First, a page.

The concept of going on a “Photo Safari” may not be familiar to many, however you will soon learn it is an excellent way to take a vacation even if only for an afternoon and in your home city. What is a Photo Safari? Well traditionally it was used to describe a trip to Africa, where one of the major goals was to “capture” the Big 5 animals (and dozens of others) on film. Travelers who embark on a wildlife focused photo safari tend to have fancy cameras with monster size zoom lenses.
What I am talking about here is an outing to any destination with your camera in hand, with the goal to take pictures of whatever you find. Unlike a traditional vacation where you take photos of your family and travel partners, the focus of a photo safari should not be on yourself. The photos you decide to take could be scenic, oddball, exotic, inspiring, insightful, or just plain fun. The point is… well to point your camera at people and scenes that meet your own definition of photo-worthy to capture the photographic journey.
Digital photography has made it possible for everyone to become an amateur photographer and capture life’s events as well as vacation memories with ease. Almost everybody has at least a low cost digital camera these days, whether pocket sized or built into your mobile phone (e.g. iPhone, Android). So you already have the proper equipment required to take a photo safari.
Of course after going on several of these mini-vacations, you may decide to upgrade your camera (Steve’s Digicams is a great resource for reviews) as well as take classes on how to be a better photographer.
What type of photos do you enjoy taking? Are you looking to capture city life, wildlife, architecture, interesting people, random found objects, scenes of nature, or an off the beaten path destination?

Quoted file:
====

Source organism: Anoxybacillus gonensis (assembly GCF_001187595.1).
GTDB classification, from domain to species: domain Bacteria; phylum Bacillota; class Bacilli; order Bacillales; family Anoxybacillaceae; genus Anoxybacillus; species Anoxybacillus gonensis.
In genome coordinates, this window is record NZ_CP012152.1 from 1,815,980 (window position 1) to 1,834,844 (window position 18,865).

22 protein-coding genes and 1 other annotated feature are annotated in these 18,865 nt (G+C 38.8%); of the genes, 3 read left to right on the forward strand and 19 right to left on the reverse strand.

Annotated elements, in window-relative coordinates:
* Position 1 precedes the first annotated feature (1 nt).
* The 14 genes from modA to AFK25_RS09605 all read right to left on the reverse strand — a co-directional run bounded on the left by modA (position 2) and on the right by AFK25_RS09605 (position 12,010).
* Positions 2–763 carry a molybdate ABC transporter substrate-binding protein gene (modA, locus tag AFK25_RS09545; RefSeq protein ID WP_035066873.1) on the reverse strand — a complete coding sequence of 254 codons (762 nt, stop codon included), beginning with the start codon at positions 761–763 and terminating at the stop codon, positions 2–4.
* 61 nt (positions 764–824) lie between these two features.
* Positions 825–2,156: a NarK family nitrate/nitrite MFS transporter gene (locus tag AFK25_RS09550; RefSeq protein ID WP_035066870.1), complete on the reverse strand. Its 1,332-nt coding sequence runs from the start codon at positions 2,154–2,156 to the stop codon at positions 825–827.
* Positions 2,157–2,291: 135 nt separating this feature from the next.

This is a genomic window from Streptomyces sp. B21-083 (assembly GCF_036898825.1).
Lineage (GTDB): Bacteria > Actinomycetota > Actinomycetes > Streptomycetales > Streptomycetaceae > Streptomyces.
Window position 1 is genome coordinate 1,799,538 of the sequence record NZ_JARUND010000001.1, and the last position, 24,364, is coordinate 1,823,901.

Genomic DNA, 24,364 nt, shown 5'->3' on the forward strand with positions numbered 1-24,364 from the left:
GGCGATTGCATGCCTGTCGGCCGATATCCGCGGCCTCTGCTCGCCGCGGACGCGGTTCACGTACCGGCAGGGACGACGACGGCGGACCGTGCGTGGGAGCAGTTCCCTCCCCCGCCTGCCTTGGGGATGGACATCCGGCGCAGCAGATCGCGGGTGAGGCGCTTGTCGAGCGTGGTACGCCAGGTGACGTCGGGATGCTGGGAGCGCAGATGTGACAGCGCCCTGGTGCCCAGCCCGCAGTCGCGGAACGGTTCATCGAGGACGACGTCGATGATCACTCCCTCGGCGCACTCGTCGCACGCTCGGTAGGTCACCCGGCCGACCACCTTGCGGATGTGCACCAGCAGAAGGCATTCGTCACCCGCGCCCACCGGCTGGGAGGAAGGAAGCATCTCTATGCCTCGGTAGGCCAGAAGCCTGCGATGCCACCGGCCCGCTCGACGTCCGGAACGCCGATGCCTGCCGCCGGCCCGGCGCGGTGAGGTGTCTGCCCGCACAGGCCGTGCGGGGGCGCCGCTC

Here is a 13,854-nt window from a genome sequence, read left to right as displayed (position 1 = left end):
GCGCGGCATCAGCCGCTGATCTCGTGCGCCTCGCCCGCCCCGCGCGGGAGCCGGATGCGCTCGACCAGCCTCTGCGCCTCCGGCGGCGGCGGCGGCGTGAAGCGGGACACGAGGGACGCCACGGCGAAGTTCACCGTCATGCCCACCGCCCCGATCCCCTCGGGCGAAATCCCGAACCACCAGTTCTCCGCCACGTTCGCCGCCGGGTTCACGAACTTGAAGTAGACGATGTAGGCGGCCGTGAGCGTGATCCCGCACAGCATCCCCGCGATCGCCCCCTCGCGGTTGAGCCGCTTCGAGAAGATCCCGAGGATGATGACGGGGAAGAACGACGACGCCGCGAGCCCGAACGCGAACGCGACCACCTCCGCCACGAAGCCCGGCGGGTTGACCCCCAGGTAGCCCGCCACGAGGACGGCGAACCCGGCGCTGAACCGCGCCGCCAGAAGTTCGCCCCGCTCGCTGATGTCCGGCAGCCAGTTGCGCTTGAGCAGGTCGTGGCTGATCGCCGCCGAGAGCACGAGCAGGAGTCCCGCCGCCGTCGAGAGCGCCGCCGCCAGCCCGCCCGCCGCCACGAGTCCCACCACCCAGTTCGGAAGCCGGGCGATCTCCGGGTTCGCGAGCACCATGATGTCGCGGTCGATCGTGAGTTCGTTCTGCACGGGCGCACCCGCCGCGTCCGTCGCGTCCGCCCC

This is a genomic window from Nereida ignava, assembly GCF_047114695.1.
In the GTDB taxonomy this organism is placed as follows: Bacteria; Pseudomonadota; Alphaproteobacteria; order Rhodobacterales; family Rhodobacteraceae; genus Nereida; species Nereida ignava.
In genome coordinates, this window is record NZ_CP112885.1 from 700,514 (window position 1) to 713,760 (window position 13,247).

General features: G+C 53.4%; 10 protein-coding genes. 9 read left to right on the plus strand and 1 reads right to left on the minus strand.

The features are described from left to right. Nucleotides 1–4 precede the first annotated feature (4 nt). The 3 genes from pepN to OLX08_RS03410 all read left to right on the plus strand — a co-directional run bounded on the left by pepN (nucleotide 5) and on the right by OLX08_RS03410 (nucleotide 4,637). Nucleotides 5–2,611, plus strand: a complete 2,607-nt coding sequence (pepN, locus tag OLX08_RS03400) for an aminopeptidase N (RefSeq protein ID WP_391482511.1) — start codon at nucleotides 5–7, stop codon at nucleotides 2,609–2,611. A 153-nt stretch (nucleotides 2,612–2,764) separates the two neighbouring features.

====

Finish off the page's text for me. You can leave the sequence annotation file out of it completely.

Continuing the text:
Your photo safari can take place in a neighborhood, park, festival, or a local attraction right in your home town. Consider traveling to a nearby city to get outside your comfort zone to photograph. You may have the desire to head out into the countryside to a scenic area of natural beauty. The possibilities are endless!
Set a few goals for your outing so you can seek out specific places and experiences to capture in photos. Doing so will help you tune into the destination and find targets for your camera. Think of it like making a shopping list before heading out to the supermarket and checking off each item you locate and purchase.
Examples of a overarching theme for your Big 5 can be simple or go beyond your imagination. Here are some of my favorite subjects for a Photo Safari:
Saturday or Sunday is the obvious day for most working people, assuming that you normally have the weekend off. However consider taking a half or full day off from work as true vacation time to avoid the crowds and change the experience.
Of course your choice of date and time will be influenced by your destination and goals. For example sunsets can only be captured at certain times and locations. The same goes for a scheduled event such as a local farmer’s market or along your commute to the office.
Before packing your camera and heading out, make sure the batteries are fully charged or fresh and the digital memory card is not already full. Bring a backup battery and extra memory card if you have one just to be safe. Head out to your chosen destination and seek out the Big 5, or be totally spontaneous and see what happens.